One blustery night during the winter of 1973 I was leaving a meeting at the Party office on W 26th street. This was during the time in which the Communist Party was under siege by Lyndon Larouche’s “Labor Committees.” They had singled out the Party for annihilation and suspected members were being assaulted on the street with baseball bats and numchucks.
In the tiny vestibule, one of the elderly volunteers who haunted the building was in the latter stages of steeling herself against the bitter wind. She had wrapped herself in several layers of clothing, and was struggling to tie a scarf around her neck. She moved slowly and with difficulty.
I didn’t recognize her, and I didn’t know whether she was one of the volunteers who actually worked- answering phones, stuffing envelopes, operating the mimeograph machine- or one of the legion of Party veterans who just enjoyed a chance to hang out all day in a comradely atmosphere. The latter would sit outside offices, trying to engage busy functionaries in conversation, like the old guys who hung around in barbershops without ever getting a haircut. But the Party always honored its own, and Gus Hall would never have stood for turning away these beloved old-timers.
“Would you walk this comrade to the bus stop?” someone asked me. I would. Her name was Rose and she said she’d been ‘working at the Center” since her husband died eight years ago. She took a bus down from the Bronx (why not the subway, I wondered) and left for the day only after being convinced that she wouldn’t be needed any more. She walked very slowly, and as we crept down 26th street toward 6th avenue I realized that she couldn’t see very well. I suddenly grasped how frail and vulnerable she was, and I wondered what I would do if we were jumped by Larouche thugs.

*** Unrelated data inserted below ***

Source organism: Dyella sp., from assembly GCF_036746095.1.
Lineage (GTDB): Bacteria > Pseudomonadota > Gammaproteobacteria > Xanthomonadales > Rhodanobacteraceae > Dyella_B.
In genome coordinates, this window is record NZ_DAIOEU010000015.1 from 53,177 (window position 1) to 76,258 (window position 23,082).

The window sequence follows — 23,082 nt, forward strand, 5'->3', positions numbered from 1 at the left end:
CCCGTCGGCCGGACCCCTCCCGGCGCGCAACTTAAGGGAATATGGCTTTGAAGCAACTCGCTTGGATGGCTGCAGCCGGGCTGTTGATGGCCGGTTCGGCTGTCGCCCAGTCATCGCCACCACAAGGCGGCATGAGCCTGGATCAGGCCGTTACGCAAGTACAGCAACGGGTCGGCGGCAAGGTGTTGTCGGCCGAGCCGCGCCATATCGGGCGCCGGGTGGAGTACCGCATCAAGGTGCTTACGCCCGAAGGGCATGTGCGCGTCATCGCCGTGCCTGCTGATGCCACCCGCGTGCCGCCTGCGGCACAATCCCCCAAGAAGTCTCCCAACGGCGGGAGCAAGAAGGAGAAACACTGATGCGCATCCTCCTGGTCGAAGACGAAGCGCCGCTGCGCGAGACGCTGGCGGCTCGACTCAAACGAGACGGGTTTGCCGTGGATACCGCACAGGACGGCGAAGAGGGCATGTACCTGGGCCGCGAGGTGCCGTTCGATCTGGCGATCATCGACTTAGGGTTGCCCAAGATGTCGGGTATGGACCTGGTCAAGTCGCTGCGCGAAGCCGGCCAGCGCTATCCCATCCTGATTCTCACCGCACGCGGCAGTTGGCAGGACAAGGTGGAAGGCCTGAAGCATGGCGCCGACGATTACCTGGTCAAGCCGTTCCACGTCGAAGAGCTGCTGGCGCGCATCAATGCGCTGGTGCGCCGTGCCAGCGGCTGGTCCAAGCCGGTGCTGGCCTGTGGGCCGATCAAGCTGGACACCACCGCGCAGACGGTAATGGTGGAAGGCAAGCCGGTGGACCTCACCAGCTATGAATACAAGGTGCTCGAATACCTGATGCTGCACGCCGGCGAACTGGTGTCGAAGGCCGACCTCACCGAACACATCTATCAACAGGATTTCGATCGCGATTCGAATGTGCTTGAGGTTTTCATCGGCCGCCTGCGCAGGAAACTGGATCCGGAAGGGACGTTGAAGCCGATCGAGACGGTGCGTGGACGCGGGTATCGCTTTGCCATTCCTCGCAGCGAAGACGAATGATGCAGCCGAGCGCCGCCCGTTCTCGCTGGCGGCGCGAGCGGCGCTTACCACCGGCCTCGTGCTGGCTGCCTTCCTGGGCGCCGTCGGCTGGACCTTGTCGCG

But the walk was uneventful. She talked about her work in the garment industry, and told a complicated story about how the union had once made a big mistake by electing a red-baiting secretary who “wrecked the Local.” I couldn’t tell whether these events had taken place recently, or decades ago, but the bitter injustice was vividly alive to her.
From time to time she asked me a question, mundane things along the lines of “What time is it?” The circumstances surrounding the comings and goings from the Center, even something as innocuous as “What brings you to New York?” or “Where are you from?” was not something into which a volunteer would inquire. And old timers, for all their insatiable quest for conversation, had little patience for idle chatter and social niceties. They had one big topical preoccupation: Their Story. And as far as Rose could tell I was just one more interchangeable young comrade who had kindly walked her to the bus stop.
I waited with her until the bus came. Once she was safely aboard, I walked uptown toward 43rd street, where I was to meet my friend Liz before another meeting. Snow was collecting in skittish little eddies, the cold was bone-chilling, and Rose had left my revolutionary credentials in tatters. I felt like a lame imposter.